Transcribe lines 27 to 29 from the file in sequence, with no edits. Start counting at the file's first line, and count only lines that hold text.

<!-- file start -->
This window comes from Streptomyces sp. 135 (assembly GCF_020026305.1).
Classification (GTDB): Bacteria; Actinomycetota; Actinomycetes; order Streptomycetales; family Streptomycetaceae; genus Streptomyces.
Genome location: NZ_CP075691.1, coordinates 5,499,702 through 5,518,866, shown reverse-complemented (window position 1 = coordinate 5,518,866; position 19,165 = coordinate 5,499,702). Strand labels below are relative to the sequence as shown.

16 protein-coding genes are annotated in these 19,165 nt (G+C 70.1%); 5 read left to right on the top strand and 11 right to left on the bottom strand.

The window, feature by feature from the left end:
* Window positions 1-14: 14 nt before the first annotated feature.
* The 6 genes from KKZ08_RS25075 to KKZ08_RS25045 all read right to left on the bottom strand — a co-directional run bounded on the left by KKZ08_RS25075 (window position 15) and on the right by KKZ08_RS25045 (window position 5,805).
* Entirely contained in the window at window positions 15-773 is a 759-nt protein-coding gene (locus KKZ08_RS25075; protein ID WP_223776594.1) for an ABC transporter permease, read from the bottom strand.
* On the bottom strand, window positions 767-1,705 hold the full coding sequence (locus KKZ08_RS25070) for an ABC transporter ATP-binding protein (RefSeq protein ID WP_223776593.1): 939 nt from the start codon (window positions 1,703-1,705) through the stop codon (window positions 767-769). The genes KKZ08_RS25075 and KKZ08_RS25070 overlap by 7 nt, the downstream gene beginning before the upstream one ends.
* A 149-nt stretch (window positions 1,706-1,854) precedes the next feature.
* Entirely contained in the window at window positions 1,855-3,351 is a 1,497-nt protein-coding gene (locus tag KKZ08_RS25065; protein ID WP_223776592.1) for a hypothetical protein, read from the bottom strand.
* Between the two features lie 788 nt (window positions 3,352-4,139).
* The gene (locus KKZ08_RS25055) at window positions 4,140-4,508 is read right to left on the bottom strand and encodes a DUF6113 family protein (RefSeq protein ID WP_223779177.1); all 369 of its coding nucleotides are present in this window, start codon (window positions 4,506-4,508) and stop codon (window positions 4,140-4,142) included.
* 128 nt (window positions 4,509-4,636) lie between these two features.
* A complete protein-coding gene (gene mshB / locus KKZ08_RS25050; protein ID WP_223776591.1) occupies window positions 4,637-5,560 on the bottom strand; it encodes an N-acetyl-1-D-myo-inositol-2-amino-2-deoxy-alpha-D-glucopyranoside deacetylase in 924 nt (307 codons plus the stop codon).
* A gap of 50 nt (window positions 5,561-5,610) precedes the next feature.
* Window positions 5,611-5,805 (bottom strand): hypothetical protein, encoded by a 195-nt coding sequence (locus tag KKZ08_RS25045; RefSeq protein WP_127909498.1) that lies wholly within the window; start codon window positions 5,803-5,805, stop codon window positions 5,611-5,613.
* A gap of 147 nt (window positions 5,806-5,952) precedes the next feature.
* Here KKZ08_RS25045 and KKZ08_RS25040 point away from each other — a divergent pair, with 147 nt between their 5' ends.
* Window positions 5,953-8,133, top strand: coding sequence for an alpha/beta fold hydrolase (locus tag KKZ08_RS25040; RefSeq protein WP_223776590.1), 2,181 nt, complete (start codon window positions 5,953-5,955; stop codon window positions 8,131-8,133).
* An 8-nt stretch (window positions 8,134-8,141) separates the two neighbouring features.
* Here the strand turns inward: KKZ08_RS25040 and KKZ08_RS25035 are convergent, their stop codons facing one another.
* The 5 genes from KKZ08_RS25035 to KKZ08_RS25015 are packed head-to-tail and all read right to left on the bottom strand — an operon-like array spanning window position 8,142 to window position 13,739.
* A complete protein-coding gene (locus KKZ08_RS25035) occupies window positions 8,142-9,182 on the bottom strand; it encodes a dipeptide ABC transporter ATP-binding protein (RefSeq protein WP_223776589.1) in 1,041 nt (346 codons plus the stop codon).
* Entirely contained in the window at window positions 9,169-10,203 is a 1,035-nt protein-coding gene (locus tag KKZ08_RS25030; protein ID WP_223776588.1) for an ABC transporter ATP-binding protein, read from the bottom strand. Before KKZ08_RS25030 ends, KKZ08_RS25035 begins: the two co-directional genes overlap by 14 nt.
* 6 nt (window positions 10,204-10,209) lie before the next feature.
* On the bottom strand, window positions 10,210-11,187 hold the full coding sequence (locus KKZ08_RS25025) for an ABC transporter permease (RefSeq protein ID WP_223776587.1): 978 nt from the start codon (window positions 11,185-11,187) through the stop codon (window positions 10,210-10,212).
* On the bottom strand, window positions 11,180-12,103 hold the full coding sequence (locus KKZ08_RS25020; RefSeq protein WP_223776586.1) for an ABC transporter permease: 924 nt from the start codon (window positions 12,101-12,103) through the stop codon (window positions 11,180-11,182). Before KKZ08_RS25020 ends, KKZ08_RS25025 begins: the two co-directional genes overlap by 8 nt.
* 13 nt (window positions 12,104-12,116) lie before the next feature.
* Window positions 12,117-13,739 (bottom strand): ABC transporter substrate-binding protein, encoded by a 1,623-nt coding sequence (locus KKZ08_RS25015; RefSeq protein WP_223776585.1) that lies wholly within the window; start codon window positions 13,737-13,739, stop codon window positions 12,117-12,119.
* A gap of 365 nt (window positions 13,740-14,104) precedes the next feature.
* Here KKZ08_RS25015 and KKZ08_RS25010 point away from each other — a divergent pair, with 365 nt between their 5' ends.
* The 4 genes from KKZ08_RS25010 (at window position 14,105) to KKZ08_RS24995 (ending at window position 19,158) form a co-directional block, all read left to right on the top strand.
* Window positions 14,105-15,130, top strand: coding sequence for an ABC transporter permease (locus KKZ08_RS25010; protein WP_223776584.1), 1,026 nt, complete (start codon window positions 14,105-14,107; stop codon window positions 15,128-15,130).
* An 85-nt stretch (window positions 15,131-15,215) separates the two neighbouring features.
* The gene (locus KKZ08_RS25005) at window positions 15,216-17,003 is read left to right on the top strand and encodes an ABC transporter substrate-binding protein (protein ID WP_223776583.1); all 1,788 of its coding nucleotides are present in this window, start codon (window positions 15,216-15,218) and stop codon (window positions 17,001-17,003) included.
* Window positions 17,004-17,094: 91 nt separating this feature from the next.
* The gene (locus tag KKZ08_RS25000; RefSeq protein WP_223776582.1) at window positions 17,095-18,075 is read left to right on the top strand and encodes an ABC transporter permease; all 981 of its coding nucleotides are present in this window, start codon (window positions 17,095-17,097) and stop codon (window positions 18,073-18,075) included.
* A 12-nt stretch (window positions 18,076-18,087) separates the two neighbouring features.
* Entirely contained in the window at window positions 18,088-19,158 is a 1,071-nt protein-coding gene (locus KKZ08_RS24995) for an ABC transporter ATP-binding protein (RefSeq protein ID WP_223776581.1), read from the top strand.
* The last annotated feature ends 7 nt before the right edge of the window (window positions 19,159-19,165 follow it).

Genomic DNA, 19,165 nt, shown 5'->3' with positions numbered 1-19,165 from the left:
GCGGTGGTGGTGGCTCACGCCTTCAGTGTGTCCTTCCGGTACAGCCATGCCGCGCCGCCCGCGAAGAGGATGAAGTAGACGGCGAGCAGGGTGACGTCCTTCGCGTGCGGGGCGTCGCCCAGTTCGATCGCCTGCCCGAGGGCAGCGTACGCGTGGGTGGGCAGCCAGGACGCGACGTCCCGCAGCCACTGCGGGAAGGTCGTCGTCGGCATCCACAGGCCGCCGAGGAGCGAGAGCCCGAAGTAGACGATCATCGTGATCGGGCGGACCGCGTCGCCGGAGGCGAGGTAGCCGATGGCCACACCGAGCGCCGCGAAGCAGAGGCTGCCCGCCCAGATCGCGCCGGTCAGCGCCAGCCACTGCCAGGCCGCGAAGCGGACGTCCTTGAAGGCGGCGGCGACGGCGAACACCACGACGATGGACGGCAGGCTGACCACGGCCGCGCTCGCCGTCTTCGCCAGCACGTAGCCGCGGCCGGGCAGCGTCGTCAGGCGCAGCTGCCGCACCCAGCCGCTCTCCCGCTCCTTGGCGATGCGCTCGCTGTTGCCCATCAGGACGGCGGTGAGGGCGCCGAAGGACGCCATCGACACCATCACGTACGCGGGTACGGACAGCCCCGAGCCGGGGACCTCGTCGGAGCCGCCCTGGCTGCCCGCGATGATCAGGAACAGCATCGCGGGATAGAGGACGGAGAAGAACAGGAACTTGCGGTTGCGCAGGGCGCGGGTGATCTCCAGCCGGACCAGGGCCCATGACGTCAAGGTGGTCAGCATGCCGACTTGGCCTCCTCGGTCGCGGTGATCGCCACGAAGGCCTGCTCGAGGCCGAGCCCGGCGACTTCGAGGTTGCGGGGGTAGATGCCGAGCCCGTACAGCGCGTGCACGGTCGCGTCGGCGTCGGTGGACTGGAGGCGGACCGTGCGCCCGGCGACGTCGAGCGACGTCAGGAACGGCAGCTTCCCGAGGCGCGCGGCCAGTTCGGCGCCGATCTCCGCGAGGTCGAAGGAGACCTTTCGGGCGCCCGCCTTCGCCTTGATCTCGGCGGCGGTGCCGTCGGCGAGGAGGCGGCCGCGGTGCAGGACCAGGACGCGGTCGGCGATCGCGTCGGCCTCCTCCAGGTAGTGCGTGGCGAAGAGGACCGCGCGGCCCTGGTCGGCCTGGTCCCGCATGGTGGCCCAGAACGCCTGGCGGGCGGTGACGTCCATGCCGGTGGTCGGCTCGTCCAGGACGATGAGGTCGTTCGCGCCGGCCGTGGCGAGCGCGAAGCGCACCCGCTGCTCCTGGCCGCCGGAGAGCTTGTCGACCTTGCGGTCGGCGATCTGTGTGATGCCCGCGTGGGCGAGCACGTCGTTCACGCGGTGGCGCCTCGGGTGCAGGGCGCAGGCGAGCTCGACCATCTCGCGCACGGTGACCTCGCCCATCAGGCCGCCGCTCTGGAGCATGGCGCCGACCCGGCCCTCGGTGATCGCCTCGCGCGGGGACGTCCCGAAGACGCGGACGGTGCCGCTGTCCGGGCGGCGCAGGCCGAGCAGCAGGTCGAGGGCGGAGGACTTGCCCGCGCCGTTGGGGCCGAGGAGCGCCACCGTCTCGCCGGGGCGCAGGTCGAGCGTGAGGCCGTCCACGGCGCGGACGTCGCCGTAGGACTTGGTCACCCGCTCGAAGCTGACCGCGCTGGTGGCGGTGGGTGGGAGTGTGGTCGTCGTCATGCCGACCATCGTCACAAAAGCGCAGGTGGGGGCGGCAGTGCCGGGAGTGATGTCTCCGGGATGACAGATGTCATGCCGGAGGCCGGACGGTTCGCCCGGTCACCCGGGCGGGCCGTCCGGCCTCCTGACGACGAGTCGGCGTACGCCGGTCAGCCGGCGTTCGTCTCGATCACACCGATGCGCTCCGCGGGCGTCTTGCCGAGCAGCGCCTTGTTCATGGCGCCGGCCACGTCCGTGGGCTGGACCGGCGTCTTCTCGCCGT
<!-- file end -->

* On the bottom strand, window positions 10,210-11,187 hold the full coding sequence (locus KKZ08_RS25025) for an ABC transporter permease (RefSeq protein ID WP_223776587.1): 978 nt from the start codon (window positions 11,185-11,187) through the stop codon (window positions 10,210-10,212).
* On the bottom strand, window positions 11,180-12,103 hold the full coding sequence (locus KKZ08_RS25020; RefSeq protein WP_223776586.1) for an ABC transporter permease: 924 nt from the start codon (window positions 12,101-12,103) through the stop codon (window positions 11,180-11,182). Before KKZ08_RS25020 ends, KKZ08_RS25025 begins: the two co-directional genes overlap by 8 nt.
* 13 nt (window positions 12,104-12,116) lie before the next feature.